Fashion 

Is the Corset Trend Actually Anti-Feminist?

A close look at the undergarment’s history and rebirth.

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5,172 Hypes

Is the Corset Trend Actually Anti-Feminist?

A close look at the undergarment’s history and rebirth.

If you haven’t been paying attention to the corset trend yet, prepare for a slew of cute looks and controversy. The corset has held femininity together since the 15th-century by tightening the waistline and securing shape. During that time, medicine was not the most advanced, but one thing researchers, surgeons and common people could agree on was that corsets were dangerous. But could the item rooted in harmful and superficial social standards be reimagined into something better?

Before delving into that topic of conversation, it’s important to understand the controversial history of corsets. The trend of wearing the tightly fitting undergarment was encouraged by high-status women like Catherine de Medici who forbid women in the court from revealing their “thick” waists. There were talks of it causing infertility, endometriosis and difficulty breathing which led to fainting. Some corset wearers had organs that were atrophied due to their body’s inability to circulate blood, and as a result, they had to permanently wear corsets to remain upright. Even in present day, the original style of corset caused issues for Bridgerton actor Simone Ashley, who almost tore her shoulder on set due to excessive corset wearing.

However, designers who love the corset, like Vivienne Westwood, disagree with this narrative. Some think that it’s impossible one garment could have been this oppressive, and the narrative actually encouraged Westwood to visit this concept later in her career.

But before the 1900s, there were no talks of the corset being eradicated. The undergarment became more popular after the Industrial Revolution, which led to it being mass-produced. As a result, the already restrictive garment was even more celebrated, as women who once couldn’t get access to the It item began to wear it as well.

If it wasn’t for the flapper era, women would probably have stuck to the outdated corsets they had always known. According to History, the flapper era introduced a generation of young women who were gladly rebelling against lady-like norms. Their new approach influenced fashion, and led to women wearing dresses that were more loose-fitting and androgynous.

Fast forward to the ’80s and ’90s, Westwood reimagined the corset by keeping its erotic and feminine elements, but left behind its uncomfortable aspects. The brand essentially took part in transforming the garment from underwear to outerwear, while also adding detailed touches. For example, the designer’s Harris Tweed collection of Fall/Winter 1987 featured a corset she titled “Stature of Liberty,” to place corsets outside of the oppressive narrative. Jean-Paul Gaultier also took part in the rewriting of this script in his Spring/Summer 1993 collection.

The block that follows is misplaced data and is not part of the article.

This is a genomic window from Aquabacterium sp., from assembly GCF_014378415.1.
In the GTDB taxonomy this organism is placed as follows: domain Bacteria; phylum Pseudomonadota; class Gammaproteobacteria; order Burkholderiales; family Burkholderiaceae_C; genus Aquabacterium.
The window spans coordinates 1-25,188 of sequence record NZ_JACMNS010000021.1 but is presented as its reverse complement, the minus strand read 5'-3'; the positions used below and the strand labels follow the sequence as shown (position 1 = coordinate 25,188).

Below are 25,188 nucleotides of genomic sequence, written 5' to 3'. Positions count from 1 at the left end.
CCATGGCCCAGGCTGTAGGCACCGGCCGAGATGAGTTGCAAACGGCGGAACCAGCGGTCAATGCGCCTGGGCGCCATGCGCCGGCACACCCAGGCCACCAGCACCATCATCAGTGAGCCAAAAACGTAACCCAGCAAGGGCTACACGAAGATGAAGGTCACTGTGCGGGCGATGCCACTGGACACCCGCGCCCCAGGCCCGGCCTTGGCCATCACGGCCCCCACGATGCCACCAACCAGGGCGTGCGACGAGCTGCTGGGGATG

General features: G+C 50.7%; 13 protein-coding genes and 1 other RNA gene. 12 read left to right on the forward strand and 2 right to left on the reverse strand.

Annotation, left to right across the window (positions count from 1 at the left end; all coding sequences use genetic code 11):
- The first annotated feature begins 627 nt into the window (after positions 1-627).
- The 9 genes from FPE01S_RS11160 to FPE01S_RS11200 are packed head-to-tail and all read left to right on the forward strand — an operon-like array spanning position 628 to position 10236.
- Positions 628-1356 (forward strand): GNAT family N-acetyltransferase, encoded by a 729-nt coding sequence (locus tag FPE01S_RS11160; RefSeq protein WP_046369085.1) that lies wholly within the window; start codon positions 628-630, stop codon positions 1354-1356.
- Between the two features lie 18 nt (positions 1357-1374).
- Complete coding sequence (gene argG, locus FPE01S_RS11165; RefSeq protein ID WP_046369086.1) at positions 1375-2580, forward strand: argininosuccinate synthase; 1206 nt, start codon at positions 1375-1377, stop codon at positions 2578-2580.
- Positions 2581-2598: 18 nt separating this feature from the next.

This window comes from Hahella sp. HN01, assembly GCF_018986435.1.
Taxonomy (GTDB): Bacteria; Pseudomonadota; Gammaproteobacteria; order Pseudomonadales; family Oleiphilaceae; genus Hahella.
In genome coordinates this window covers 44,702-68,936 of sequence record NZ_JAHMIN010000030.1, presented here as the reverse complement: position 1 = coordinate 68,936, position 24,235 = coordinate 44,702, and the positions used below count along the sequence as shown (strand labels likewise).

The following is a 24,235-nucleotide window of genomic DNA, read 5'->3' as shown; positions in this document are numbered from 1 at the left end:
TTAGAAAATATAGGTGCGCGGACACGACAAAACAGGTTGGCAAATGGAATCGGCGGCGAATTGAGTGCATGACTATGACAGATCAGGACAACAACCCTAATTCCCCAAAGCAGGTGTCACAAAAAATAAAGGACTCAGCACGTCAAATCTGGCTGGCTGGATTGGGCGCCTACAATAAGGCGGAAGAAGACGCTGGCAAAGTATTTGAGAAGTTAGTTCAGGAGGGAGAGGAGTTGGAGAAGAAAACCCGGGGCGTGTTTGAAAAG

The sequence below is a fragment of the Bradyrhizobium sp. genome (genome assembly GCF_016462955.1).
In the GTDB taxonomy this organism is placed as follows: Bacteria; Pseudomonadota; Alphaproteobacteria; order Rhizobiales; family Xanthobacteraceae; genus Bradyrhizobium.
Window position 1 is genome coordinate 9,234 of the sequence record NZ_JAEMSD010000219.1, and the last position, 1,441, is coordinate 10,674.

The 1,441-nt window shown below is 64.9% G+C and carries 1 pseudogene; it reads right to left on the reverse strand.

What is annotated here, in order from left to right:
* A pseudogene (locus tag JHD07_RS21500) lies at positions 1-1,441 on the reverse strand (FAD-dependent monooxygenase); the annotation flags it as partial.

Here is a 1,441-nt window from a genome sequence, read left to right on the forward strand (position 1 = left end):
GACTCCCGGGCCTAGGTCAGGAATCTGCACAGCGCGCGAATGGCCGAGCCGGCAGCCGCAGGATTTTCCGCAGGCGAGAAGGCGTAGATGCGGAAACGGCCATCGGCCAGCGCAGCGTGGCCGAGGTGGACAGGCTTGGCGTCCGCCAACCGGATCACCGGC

From 2020 to now, corsets have become a hot commodity again. Almost every brand, from fast fashion companies to haute couture houses, has reimagined the corset — some still as restrictive, while others only pull certain elements from the garment. Some credit the return of corsets to the creation of Bridgerton, the Netflix series that continues to fuel the popularity of “Regencycore” on Pinterest. My current favorite corset is by Kristin Mallison, a designer who plays with tapestries and portraiture on corsets as Westwood did in the ’90s. 

The current state of the corset trend is more of a creative form of self-expression, rather than a status symbol or a push to make a point. Billie Eilish and Zöe Kravitz are two great examples of women who are creatively interacting with the garment, with the latter sporting a cat-themed, corseted dress by Oscar de la Renta at the premiere of The Batman. Eilish, who revealed to Vanity Fair that she adopted an oversized wardrobe to avoid body-shaming, tried her own hand at the corset trend in 2021. The singer was on what she called an “experimental cover” of British Vogue donning a corset. That same year, she styled a corset with sweatpants. Eilish was heavily criticized for her choice to wear corsets, and lost over 100,000 followers after fans thought she was changing to appear desirable. In all actuality, however, Eilish was simply experimenting with new forms of expression — which she gladly stood by.

Dior also reimagined the concept of the corset in its Fall/Winter 2022 collection, with sporty corsets and corseted overcoats. Newer designers like Cierra Boyd from Frisk Me Good have even upcycled Nike sneakers into playful, sustainable corsets.

Today, women — and whoever else would like to wear corsets — no longer have to endure uncomfortably in order to feel beautiful. The idea that “beauty is pain” is outdated, and the fashion industry is helping pioneer that movement.

The resurgence of corsets is also allowing women to get creative with their self-expression without having to tap dance around respectability politics. It’s no secret that women are judged for what they wear in society, which leaves a lot of women cosplaying modesty or “performing a vanilla self.” It’s refreshing to see women reject those tropes.

So, are corsets a sign that our society is becoming anti-feminist? I’d like to think not. If anything, the reemergence of corsets contributes to the bold statement modern women are making: Not only can we wear whatever the f-ck we want, but we can also rewrite the rules and make sexy authentic and comfortable.

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